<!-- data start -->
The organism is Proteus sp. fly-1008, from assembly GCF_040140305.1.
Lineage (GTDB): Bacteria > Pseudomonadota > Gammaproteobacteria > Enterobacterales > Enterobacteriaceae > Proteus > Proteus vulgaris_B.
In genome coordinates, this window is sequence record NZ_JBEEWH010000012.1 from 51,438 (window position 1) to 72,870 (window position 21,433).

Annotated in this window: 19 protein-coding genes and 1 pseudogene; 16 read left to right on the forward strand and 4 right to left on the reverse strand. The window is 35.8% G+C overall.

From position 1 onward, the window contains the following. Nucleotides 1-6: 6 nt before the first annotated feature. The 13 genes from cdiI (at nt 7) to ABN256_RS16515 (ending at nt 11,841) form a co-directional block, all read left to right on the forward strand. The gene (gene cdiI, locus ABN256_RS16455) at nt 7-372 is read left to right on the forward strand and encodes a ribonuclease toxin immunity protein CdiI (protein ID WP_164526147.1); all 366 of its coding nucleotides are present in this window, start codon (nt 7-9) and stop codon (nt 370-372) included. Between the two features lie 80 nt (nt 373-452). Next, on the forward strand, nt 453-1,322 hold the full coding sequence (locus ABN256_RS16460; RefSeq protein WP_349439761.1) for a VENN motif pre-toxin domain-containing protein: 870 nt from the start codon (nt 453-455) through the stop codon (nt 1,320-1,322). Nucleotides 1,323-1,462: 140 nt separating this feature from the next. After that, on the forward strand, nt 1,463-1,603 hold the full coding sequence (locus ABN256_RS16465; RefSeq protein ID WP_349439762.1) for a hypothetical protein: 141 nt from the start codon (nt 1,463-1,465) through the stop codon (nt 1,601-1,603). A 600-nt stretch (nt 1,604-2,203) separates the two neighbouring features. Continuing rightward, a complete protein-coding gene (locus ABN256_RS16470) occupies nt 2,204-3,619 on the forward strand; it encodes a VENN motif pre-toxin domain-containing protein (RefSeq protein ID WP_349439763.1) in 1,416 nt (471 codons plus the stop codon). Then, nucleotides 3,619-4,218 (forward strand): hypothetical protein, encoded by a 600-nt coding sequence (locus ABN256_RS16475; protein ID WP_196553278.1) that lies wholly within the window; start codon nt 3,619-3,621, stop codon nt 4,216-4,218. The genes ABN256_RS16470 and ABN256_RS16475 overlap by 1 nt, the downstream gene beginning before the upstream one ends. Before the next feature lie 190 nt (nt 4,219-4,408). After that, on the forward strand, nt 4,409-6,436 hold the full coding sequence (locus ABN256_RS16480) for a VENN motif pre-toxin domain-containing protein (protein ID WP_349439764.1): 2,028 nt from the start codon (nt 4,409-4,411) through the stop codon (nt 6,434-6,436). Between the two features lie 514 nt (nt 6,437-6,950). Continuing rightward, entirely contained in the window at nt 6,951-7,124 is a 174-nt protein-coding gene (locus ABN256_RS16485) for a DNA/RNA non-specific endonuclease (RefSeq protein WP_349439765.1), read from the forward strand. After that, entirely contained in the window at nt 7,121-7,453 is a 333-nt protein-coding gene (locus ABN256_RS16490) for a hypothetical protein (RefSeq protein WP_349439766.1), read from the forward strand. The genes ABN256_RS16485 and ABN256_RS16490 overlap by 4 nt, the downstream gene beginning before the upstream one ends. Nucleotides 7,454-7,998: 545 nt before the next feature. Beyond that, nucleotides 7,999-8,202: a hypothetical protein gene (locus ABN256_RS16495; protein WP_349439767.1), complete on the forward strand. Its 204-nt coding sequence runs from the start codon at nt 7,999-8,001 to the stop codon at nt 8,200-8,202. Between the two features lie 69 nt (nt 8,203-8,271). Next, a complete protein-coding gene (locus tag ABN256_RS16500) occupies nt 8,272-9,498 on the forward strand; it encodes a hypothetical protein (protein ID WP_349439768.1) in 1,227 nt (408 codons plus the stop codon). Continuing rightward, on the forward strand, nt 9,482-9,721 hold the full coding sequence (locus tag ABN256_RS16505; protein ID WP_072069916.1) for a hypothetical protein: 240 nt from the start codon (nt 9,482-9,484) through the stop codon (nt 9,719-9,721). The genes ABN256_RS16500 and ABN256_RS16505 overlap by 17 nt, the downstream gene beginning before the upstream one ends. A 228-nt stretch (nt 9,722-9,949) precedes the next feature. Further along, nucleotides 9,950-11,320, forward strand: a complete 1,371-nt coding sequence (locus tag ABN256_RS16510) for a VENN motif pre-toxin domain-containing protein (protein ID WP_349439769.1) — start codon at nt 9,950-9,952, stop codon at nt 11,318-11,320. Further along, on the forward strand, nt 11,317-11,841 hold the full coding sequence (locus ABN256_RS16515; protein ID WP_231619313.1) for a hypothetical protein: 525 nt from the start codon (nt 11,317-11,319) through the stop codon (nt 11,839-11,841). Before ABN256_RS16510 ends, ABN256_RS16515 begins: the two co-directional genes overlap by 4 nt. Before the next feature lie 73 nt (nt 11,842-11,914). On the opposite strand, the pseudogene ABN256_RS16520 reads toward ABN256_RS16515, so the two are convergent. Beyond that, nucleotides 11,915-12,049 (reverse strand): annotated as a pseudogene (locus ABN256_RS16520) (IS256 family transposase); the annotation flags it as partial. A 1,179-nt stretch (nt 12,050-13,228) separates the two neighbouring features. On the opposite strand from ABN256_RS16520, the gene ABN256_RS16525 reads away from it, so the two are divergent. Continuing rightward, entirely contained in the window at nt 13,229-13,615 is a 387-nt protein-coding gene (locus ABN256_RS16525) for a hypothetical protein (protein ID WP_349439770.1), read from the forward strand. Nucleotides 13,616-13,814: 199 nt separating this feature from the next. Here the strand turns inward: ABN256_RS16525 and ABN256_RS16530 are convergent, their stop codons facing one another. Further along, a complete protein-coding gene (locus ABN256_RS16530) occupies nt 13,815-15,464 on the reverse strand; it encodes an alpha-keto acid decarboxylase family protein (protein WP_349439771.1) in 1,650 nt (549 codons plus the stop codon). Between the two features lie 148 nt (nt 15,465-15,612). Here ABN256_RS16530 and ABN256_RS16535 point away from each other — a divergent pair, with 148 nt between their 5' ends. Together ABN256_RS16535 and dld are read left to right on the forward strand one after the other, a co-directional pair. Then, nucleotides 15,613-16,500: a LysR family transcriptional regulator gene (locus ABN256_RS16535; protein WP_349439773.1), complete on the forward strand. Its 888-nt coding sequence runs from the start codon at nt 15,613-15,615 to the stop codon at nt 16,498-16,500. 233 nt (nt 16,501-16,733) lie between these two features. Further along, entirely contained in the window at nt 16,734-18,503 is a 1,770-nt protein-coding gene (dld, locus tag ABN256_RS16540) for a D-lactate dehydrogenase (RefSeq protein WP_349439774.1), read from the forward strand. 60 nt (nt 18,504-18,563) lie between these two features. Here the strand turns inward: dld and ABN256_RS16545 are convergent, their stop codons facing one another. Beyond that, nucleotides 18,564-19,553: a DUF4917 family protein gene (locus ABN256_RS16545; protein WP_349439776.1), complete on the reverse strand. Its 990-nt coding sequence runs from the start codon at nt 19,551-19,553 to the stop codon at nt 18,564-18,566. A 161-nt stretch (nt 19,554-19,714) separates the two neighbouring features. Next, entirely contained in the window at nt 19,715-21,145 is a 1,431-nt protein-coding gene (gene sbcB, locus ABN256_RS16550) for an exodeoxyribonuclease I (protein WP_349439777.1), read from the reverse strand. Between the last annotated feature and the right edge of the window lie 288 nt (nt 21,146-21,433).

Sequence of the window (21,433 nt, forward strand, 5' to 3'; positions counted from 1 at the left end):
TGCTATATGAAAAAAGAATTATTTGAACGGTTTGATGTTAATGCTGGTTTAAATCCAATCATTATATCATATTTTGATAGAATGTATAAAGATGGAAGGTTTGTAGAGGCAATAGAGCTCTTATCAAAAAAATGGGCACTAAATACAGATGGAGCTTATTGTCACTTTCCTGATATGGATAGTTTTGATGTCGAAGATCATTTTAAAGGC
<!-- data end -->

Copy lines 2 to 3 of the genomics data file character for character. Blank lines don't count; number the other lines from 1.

Lineage (GTDB): Bacteria > Pseudomonadota > Gammaproteobacteria > Enterobacterales > Enterobacteriaceae > Proteus > Proteus vulgaris_B.
In genome coordinates, this window is sequence record NZ_JBEEWH010000012.1 from 51,438 (window position 1) to 72,870 (window position 21,433).